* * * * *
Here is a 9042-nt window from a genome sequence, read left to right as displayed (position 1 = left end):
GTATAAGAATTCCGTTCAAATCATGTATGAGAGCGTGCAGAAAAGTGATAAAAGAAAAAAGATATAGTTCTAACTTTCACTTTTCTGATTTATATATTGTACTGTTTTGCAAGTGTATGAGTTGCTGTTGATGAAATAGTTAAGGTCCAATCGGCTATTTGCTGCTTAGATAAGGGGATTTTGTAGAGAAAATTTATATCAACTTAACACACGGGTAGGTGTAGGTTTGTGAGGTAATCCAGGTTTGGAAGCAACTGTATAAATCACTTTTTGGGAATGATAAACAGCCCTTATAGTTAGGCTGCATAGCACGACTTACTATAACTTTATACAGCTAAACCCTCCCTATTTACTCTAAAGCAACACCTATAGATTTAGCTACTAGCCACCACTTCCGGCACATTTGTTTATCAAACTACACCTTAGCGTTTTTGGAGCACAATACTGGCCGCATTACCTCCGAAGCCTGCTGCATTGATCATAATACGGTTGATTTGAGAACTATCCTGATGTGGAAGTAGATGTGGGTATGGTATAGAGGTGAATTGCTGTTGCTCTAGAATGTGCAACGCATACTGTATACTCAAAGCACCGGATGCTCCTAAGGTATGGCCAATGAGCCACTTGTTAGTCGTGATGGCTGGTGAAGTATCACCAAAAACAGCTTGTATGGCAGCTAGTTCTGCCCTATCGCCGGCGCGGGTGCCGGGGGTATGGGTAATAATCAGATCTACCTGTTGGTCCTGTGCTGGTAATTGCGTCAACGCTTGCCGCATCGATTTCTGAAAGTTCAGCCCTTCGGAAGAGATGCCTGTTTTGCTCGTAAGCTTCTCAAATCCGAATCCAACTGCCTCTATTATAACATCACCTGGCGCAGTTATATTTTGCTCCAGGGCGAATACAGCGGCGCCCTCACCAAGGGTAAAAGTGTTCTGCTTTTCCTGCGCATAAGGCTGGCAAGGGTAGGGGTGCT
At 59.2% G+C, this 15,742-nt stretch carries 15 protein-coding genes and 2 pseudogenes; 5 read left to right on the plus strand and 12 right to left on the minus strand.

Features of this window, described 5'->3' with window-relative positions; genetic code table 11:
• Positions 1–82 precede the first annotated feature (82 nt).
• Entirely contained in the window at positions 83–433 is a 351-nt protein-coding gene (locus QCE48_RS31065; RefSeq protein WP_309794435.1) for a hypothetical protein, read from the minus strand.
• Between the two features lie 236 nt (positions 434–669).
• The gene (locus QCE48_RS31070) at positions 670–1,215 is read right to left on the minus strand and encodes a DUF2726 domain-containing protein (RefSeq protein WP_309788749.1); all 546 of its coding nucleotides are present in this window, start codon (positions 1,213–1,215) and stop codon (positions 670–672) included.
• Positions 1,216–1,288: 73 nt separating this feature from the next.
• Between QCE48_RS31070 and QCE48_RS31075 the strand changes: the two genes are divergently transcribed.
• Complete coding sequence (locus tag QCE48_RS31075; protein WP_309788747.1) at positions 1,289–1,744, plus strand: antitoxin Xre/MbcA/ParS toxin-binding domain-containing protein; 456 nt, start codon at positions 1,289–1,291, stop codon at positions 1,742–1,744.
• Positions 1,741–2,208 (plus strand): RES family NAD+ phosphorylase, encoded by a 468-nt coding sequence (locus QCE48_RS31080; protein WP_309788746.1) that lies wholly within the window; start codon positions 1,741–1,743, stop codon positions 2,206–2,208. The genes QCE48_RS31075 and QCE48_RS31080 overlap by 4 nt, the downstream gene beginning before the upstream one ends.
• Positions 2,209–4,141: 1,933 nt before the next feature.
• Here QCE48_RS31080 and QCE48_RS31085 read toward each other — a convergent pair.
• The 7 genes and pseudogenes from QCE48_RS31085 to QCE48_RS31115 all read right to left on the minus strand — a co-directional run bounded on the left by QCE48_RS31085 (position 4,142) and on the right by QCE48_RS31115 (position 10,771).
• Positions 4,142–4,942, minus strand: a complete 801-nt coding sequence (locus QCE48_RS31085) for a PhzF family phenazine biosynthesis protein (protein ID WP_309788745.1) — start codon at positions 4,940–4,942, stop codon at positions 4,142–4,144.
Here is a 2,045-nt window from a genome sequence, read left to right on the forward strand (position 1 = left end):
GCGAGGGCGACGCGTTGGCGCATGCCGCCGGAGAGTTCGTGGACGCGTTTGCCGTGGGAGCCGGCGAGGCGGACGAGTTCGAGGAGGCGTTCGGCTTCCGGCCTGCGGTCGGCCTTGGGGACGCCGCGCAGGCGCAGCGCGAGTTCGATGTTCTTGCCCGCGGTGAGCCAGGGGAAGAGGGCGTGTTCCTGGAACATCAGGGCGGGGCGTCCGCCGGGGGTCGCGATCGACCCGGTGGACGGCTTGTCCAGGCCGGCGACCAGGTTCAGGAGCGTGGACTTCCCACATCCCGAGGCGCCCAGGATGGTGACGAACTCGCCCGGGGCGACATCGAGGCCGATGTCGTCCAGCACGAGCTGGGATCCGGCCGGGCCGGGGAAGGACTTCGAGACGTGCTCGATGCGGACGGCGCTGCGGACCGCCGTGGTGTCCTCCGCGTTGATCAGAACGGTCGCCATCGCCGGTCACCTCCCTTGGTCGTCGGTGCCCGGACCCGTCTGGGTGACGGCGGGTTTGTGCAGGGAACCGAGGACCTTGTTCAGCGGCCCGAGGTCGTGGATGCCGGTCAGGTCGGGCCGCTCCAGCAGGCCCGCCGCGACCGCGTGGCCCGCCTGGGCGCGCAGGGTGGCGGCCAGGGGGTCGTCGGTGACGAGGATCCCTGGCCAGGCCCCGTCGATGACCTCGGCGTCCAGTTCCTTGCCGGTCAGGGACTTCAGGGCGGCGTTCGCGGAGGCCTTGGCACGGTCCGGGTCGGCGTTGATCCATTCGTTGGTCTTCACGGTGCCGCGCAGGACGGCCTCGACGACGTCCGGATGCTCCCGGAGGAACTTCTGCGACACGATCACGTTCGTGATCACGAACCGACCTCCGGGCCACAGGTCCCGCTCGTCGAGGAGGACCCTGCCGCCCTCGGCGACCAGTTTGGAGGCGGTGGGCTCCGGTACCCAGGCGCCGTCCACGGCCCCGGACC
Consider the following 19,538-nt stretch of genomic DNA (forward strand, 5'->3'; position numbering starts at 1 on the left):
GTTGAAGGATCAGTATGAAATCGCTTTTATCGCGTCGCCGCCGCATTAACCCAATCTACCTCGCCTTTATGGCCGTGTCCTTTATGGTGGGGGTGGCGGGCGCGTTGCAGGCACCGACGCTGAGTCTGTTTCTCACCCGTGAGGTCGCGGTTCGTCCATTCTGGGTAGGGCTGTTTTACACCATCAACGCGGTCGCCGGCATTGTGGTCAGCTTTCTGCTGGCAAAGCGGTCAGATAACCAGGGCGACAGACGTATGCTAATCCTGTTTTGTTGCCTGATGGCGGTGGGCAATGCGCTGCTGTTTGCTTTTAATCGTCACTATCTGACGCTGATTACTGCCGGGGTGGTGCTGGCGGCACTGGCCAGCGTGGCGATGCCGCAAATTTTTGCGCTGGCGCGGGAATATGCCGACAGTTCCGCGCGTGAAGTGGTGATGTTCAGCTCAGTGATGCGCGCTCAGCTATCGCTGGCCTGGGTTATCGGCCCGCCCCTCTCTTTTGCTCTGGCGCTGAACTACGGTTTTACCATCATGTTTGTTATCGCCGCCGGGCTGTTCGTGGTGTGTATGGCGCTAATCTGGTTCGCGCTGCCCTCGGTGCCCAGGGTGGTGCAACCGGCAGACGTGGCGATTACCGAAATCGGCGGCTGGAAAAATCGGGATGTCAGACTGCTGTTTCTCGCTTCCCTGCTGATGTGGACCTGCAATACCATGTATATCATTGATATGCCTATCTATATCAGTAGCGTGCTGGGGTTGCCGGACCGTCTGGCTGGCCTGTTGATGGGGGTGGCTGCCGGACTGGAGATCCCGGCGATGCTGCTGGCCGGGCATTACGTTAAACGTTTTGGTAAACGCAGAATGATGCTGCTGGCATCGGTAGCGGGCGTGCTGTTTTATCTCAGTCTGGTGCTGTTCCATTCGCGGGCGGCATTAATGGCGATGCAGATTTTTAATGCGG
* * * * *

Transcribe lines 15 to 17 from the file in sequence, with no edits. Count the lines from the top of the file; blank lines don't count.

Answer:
• The 7 genes and pseudogenes from QCE48_RS31085 to QCE48_RS31115 all read right to left on the minus strand — a co-directional run bounded on the left by QCE48_RS31085 (position 4,142) and on the right by QCE48_RS31115 (position 10,771).
• Positions 4,142–4,942, minus strand: a complete 801-nt coding sequence (locus QCE48_RS31085) for a PhzF family phenazine biosynthesis protein (protein ID WP_309788745.1) — start codon at positions 4,940–4,942, stop codon at positions 4,142–4,144.
Here is a 2,045-nt window from a genome sequence, read left to right on the forward strand (position 1 = left end):